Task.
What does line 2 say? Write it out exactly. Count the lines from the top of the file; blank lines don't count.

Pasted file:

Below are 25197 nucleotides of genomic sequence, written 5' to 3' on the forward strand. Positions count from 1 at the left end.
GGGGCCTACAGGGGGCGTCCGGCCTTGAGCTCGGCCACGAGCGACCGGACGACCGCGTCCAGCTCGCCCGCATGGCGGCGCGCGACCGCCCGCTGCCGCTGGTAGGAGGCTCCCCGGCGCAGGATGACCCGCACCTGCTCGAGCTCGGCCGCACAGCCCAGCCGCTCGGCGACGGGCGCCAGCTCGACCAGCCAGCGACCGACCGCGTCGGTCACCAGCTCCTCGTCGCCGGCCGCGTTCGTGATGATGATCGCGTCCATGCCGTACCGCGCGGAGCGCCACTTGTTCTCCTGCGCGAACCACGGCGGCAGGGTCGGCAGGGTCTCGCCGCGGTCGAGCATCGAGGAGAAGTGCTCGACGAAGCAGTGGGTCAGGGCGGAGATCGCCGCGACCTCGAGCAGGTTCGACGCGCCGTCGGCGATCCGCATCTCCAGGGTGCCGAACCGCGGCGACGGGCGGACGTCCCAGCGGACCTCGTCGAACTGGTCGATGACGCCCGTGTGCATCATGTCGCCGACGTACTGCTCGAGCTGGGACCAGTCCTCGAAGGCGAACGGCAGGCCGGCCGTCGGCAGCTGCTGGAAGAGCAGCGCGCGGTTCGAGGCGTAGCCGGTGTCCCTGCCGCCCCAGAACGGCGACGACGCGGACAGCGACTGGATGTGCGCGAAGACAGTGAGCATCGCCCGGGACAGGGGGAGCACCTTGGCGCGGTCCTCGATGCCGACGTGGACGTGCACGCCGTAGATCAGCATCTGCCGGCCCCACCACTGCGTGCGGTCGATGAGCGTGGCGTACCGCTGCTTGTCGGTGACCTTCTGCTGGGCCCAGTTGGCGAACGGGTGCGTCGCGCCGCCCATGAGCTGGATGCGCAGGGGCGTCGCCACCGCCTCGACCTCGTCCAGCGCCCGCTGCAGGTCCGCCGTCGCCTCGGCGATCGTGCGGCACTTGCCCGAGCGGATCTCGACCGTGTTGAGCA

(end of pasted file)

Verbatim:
GGGGCCTACAGGGGGCGTCCGGCCTTGAGCTCGGCCACGAGCGACCGGACGACCGCGTCCAGCTCGCCCGCATGGCGGCGCGCGACCGCCCGCTGCCGCTGGTAGGAGGCTCCCCGGCGCAGGATGACCCGCACCTGCTCGAGCTCGGCCGCACAGCCCAGCCGCTCGGCGACGGGCGCCAGCTCGACCAGCCAGCGACCGACCGCGTCGGTCACCAGCTCCTCGTCGCCGGCCGCGTTCGTGATGATGATCGCGTCCATGCCGTACCGCGCGGAGCGCCACTTGTTCTCCTGCGCGAACCACGGCGGCAGGGTCGGCAGGGTCTCGCCGCGGTCGAGCATCGAGGAGAAGTGCTCGACGAAGCAGTGGGTCAGGGCGGAGATCGCCGCGACCTCGAGCAGGTTCGACGCGCCGTCGGCGATCCGCATCTCCAGGGTGCCGAACCGCGGCGACGGGCGGACGTCCCAGCGGACCTCGTCGAACTGGTCGATGACGCCCGTGTGCATCATGTCGCCGACGTACTGCTCGAGCTGGGACCAGTCCTCGAAGGCGAACGGCAGGCCGGCCGTCGGCAGCTGCTGGAAGAGCAGCGCGCGGTTCGAGGCGTAGCCGGTGTCCCTGCCGCCCCAGAACGGCGACGACGCGGACAGCGACTGGATGTGCGCGAAGACAGTGAGCATCGCCCGGGACAGGGGGAGCACCTTGGCGCGGTCCTCGATGCCGACGTGGACGTGCACGCCGTAGATCAGCATCTGCCGGCCCCACCACTGCGTGCGGTCGATGAGCGTGGCGTACCGCTGCTTGTCGGTGACCTTCTGCTGGGCCCAGTTGGCGAACGGGTGCGTCGCGCCGCCCATGAGCTGGATGCGCAGGGGCGTCGCCACCGCCTCGACCTCGTCCAGCGCCCGCTGCAGGTCCGCCGTCGCCTCGGCGATCGTGCGGCACTTGCCCGAGCGGATCTCGACCGTGTTGAGCA